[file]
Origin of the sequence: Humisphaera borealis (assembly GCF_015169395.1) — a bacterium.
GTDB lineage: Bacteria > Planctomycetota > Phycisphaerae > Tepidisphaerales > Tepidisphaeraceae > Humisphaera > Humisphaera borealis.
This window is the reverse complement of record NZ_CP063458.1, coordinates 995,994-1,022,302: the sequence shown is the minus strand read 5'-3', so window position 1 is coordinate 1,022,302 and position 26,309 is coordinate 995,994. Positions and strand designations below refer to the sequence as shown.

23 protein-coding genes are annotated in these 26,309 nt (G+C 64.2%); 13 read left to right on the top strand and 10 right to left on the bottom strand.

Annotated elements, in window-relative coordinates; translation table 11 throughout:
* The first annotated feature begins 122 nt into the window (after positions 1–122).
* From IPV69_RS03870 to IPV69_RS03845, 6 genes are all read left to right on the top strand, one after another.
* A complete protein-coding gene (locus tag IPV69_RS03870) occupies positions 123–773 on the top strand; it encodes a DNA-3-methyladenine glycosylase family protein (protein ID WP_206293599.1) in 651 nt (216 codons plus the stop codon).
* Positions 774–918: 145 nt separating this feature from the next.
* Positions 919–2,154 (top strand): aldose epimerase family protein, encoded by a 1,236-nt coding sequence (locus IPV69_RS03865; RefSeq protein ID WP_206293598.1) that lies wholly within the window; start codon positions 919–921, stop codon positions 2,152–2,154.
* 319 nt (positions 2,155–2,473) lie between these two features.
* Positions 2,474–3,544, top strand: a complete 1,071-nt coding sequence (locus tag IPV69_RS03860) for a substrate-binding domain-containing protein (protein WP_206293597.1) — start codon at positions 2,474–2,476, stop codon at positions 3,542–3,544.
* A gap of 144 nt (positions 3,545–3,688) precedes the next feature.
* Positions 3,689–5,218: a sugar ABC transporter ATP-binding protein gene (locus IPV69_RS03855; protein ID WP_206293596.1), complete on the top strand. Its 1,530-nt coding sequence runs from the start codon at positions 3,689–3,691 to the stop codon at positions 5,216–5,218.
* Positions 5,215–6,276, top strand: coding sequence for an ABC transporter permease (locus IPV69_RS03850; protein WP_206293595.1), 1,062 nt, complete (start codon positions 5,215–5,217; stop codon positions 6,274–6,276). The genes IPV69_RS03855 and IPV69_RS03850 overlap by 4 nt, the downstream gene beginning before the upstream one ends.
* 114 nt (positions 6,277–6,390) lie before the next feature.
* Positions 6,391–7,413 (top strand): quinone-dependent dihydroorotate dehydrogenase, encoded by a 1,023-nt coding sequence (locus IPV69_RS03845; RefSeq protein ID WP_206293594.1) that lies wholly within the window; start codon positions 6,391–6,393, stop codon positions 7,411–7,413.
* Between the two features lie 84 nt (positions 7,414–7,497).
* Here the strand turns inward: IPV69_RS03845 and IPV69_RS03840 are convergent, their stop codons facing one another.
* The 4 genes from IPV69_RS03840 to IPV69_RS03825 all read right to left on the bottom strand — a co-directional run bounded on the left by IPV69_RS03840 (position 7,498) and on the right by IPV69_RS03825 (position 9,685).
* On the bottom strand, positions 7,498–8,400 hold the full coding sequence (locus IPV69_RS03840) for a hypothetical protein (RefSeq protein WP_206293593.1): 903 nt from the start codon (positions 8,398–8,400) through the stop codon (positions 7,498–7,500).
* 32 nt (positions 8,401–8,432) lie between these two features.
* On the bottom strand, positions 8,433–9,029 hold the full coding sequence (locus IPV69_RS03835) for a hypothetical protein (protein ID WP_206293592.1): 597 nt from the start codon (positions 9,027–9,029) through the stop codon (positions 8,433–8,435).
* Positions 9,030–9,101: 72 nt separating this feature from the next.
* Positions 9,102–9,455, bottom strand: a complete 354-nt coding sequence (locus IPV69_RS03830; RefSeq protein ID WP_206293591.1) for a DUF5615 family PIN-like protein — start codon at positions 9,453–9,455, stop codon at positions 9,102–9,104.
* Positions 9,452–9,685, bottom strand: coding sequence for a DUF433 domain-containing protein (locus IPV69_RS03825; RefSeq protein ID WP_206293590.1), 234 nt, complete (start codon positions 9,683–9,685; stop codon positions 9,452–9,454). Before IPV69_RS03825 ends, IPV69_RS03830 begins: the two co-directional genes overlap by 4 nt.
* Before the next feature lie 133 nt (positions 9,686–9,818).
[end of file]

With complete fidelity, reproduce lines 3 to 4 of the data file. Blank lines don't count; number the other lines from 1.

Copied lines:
This window is the reverse complement of record NZ_CP063458.1, coordinates 995,994-1,022,302: the sequence shown is the minus strand read 5'-3', so window position 1 is coordinate 1,022,302 and position 26,309 is coordinate 995,994. Positions and strand designations below refer to the sequence as shown.

23 protein-coding genes are annotated in these 26,309 nt (G+C 64.2%); 13 read left to right on the top strand and 10 right to left on the bottom strand.